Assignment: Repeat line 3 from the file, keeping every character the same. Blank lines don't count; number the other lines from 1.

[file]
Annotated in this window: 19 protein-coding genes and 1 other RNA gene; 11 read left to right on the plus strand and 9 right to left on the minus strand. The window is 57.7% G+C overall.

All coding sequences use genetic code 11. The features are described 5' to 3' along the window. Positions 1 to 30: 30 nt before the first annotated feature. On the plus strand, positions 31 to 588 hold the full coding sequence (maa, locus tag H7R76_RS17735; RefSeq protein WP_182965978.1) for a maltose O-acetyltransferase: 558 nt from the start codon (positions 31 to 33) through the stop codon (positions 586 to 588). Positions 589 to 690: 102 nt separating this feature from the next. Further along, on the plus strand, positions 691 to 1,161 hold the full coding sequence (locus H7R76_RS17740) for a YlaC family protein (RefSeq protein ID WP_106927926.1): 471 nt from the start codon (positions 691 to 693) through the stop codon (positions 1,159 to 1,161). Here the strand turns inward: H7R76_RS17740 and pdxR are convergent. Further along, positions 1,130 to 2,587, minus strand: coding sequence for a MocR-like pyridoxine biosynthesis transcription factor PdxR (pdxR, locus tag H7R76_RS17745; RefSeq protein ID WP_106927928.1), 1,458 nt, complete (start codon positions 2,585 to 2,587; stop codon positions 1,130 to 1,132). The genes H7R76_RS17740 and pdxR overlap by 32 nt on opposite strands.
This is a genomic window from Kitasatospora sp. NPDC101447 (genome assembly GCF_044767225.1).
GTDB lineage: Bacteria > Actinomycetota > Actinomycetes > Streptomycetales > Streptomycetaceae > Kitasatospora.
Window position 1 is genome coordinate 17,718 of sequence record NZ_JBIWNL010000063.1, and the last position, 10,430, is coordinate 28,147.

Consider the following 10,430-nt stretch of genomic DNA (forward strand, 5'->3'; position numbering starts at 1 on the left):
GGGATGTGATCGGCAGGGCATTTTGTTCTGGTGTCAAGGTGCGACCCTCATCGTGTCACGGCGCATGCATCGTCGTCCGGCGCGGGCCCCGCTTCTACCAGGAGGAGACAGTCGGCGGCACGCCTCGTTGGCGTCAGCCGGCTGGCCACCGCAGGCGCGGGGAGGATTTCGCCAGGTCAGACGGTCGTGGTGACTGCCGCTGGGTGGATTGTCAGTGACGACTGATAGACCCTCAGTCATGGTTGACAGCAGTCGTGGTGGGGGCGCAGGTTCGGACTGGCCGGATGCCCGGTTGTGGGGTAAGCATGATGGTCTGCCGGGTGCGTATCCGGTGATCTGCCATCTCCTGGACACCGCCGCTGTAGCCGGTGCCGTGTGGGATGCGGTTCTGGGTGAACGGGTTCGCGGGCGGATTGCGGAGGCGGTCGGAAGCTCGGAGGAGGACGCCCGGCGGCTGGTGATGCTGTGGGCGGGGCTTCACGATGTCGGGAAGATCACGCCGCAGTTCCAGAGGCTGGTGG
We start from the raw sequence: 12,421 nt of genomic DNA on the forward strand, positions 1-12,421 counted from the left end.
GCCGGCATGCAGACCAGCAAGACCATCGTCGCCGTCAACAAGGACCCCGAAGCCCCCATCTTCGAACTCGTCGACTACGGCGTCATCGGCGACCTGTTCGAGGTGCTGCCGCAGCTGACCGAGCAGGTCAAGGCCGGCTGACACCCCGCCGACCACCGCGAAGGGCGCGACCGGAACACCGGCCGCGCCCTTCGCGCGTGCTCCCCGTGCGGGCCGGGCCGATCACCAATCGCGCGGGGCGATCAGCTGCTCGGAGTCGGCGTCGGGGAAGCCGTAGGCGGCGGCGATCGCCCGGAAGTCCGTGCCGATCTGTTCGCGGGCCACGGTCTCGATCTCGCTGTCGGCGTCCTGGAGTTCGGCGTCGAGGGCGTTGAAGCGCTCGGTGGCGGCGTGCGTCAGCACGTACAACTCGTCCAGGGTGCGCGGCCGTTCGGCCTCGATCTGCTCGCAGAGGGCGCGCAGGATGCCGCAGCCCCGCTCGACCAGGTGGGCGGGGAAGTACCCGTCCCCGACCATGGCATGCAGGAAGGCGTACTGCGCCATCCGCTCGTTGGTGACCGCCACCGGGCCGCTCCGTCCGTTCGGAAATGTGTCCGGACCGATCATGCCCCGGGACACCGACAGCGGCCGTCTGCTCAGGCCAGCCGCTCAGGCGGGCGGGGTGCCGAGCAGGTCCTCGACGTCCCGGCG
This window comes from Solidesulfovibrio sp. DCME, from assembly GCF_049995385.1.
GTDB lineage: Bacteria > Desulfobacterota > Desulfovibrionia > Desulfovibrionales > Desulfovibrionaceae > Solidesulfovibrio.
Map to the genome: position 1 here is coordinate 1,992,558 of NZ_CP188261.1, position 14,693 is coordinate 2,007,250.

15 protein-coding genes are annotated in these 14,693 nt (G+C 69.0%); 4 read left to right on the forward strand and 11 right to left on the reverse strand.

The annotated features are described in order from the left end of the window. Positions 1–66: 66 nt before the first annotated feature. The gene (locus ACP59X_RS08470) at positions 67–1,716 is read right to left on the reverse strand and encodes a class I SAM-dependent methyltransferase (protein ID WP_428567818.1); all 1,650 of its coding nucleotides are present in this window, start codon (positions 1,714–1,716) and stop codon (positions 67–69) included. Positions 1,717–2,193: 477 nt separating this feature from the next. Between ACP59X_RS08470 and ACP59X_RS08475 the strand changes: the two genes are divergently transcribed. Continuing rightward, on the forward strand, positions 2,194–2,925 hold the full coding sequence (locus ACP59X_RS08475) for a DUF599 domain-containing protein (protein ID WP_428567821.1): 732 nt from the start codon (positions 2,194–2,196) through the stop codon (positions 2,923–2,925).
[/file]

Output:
This is a genomic window from Kitasatospora sp. NPDC101447 (genome assembly GCF_044767225.1).